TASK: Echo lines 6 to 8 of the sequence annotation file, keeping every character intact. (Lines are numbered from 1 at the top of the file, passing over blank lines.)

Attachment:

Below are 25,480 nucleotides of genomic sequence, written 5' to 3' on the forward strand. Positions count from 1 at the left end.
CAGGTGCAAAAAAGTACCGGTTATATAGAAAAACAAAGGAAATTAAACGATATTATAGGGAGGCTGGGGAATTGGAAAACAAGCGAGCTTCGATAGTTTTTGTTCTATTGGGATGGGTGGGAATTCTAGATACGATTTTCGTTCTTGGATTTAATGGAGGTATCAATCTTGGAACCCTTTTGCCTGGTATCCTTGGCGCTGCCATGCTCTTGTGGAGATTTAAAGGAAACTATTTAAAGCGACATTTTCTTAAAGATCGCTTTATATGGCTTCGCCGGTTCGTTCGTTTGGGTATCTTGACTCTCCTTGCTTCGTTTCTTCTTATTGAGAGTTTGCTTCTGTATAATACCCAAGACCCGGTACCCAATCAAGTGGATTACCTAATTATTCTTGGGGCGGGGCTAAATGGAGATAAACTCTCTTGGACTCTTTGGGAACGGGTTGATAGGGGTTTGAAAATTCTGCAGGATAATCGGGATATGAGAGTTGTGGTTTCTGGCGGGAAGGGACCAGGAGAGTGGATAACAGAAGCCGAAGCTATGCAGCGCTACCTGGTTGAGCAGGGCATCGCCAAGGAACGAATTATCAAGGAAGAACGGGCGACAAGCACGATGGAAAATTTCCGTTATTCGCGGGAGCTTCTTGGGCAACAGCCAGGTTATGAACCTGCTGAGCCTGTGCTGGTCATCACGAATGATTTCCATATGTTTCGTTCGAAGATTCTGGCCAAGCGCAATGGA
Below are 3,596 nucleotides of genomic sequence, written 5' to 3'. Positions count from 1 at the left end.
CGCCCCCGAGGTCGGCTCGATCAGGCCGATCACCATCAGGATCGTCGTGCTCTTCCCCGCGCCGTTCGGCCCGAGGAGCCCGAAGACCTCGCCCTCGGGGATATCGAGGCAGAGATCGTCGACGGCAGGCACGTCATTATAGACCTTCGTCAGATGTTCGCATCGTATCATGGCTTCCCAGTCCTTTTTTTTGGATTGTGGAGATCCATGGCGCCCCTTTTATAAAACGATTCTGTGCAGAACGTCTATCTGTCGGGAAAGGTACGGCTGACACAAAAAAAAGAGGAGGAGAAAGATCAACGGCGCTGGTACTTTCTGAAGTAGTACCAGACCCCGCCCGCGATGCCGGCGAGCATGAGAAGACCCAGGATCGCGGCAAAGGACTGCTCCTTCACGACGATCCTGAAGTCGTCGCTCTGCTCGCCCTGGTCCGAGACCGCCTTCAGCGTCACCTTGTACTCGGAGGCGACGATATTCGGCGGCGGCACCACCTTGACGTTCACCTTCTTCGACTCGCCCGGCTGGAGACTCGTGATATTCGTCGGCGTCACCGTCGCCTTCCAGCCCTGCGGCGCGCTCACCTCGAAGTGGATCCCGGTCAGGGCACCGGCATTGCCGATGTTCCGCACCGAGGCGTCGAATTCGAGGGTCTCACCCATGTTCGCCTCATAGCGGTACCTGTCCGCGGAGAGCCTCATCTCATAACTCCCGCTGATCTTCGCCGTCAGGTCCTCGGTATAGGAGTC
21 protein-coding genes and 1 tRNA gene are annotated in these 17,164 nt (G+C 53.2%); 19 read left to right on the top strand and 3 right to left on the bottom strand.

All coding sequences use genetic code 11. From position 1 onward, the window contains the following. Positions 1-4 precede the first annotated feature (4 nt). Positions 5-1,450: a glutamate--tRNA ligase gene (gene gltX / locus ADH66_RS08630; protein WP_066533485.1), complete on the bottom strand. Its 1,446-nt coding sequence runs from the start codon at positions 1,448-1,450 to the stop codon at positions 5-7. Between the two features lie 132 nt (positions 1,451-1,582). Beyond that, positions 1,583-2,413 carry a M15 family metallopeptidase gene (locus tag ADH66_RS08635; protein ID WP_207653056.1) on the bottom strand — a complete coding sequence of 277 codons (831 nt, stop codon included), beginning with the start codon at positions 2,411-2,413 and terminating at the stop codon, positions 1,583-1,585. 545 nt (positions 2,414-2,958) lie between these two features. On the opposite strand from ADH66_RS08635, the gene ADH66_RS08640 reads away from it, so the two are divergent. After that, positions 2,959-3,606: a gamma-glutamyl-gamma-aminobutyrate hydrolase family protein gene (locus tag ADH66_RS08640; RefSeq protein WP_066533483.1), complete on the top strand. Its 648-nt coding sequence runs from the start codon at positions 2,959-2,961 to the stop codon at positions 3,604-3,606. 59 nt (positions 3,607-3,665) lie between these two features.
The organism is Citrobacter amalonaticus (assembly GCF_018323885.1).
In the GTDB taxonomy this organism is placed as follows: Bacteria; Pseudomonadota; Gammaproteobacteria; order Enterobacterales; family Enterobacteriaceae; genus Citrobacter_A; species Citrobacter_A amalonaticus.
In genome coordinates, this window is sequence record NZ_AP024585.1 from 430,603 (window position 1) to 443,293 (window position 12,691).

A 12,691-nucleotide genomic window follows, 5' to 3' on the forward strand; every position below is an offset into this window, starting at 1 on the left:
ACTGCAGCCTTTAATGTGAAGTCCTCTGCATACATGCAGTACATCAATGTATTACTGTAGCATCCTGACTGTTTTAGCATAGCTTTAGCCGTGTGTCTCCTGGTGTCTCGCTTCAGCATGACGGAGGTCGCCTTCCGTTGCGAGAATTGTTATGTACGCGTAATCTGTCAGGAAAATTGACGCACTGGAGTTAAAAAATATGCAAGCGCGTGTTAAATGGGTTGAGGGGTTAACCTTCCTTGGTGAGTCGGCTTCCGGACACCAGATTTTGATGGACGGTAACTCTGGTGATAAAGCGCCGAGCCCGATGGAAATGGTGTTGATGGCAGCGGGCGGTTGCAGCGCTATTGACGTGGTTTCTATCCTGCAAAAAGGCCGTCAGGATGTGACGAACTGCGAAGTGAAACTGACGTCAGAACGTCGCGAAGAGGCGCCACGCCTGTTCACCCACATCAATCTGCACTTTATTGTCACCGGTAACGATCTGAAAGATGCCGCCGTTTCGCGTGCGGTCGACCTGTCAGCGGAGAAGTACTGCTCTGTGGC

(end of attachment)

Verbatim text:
All coding sequences use genetic code 11. From position 1 onward, the window contains the following. Positions 1-4 precede the first annotated feature (4 nt). Positions 5-1,450: a glutamate--tRNA ligase gene (gene gltX / locus ADH66_RS08630; protein WP_066533485.1), complete on the bottom strand. Its 1,446-nt coding sequence runs from the start codon at positions 1,448-1,450 to the stop codon at positions 5-7. Between the two features lie 132 nt (positions 1,451-1,582). Beyond that, positions 1,583-2,413 carry a M15 family metallopeptidase gene (locus tag ADH66_RS08635; protein ID WP_207653056.1) on the bottom strand — a complete coding sequence of 277 codons (831 nt, stop codon included), beginning with the start codon at positions 2,411-2,413 and terminating at the stop codon, positions 1,583-1,585. 545 nt (positions 2,414-2,958) lie between these two features. On the opposite strand from ADH66_RS08635, the gene ADH66_RS08640 reads away from it, so the two are divergent. After that, positions 2,959-3,606: a gamma-glutamyl-gamma-aminobutyrate hydrolase family protein gene (locus tag ADH66_RS08640; RefSeq protein WP_066533483.1), complete on the top strand. Its 648-nt coding sequence runs from the start codon at positions 2,959-2,961 to the stop codon at positions 3,604-3,606. 59 nt (positions 3,607-3,665) lie between these two features.
The organism is Citrobacter amalonaticus (assembly GCF_018323885.1).
In the GTDB taxonomy this organism is placed as follows: Bacteria; Pseudomonadota; Gammaproteobacteria; order Enterobacterales; family Enterobacteriaceae; genus Citrobacter_A; species Citrobacter_A amalonaticus.